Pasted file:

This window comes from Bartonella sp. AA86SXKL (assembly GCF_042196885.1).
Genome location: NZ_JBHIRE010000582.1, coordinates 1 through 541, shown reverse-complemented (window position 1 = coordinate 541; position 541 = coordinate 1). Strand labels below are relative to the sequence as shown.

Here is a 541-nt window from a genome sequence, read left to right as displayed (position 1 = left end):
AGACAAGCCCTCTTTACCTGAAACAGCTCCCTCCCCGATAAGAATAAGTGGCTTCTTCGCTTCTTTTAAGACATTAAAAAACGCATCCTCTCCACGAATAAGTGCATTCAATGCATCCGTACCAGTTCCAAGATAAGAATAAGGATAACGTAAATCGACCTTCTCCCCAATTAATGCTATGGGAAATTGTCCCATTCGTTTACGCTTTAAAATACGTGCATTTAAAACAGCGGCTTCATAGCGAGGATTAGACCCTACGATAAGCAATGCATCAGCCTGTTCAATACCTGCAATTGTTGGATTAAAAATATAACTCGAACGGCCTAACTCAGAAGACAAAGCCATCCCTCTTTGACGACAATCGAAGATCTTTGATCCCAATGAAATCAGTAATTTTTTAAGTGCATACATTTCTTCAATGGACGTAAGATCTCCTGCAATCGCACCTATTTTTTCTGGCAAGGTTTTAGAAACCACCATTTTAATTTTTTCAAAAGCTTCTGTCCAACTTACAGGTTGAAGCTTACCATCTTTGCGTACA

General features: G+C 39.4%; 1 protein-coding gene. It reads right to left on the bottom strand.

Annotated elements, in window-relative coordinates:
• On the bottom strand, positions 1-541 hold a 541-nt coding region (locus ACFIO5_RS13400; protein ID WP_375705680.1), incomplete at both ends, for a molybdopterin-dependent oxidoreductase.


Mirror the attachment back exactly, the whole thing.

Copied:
This window comes from Bartonella sp. AA86SXKL (assembly GCF_042196885.1).
Genome location: NZ_JBHIRE010000582.1, coordinates 1 through 541, shown reverse-complemented (window position 1 = coordinate 541; position 541 = coordinate 1). Strand labels below are relative to the sequence as shown.

Here is a 541-nt window from a genome sequence, read left to right as displayed (position 1 = left end):
AGACAAGCCCTCTTTACCTGAAACAGCTCCCTCCCCGATAAGAATAAGTGGCTTCTTCGCTTCTTTTAAGACATTAAAAAACGCATCCTCTCCACGAATAAGTGCATTCAATGCATCCGTACCAGTTCCAAGATAAGAATAAGGATAACGTAAATCGACCTTCTCCCCAATTAATGCTATGGGAAATTGTCCCATTCGTTTACGCTTTAAAATACGTGCATTTAAAACAGCGGCTTCATAGCGAGGATTAGACCCTACGATAAGCAATGCATCAGCCTGTTCAATACCTGCAATTGTTGGATTAAAAATATAACTCGAACGGCCTAACTCAGAAGACAAAGCCATCCCTCTTTGACGACAATCGAAGATCTTTGATCCCAATGAAATCAGTAATTTTTTAAGTGCATACATTTCTTCAATGGACGTAAGATCTCCTGCAATCGCACCTATTTTTTCTGGCAAGGTTTTAGAAACCACCATTTTAATTTTTTCAAAAGCTTCTGTCCAACTTACAGGTTGAAGCTTACCATCTTTGCGTACA

General features: G+C 39.4%; 1 protein-coding gene. It reads right to left on the bottom strand.

Annotated elements, in window-relative coordinates:
• On the bottom strand, positions 1-541 hold a 541-nt coding region (locus ACFIO5_RS13400; protein ID WP_375705680.1), incomplete at both ends, for a molybdopterin-dependent oxidoreductase.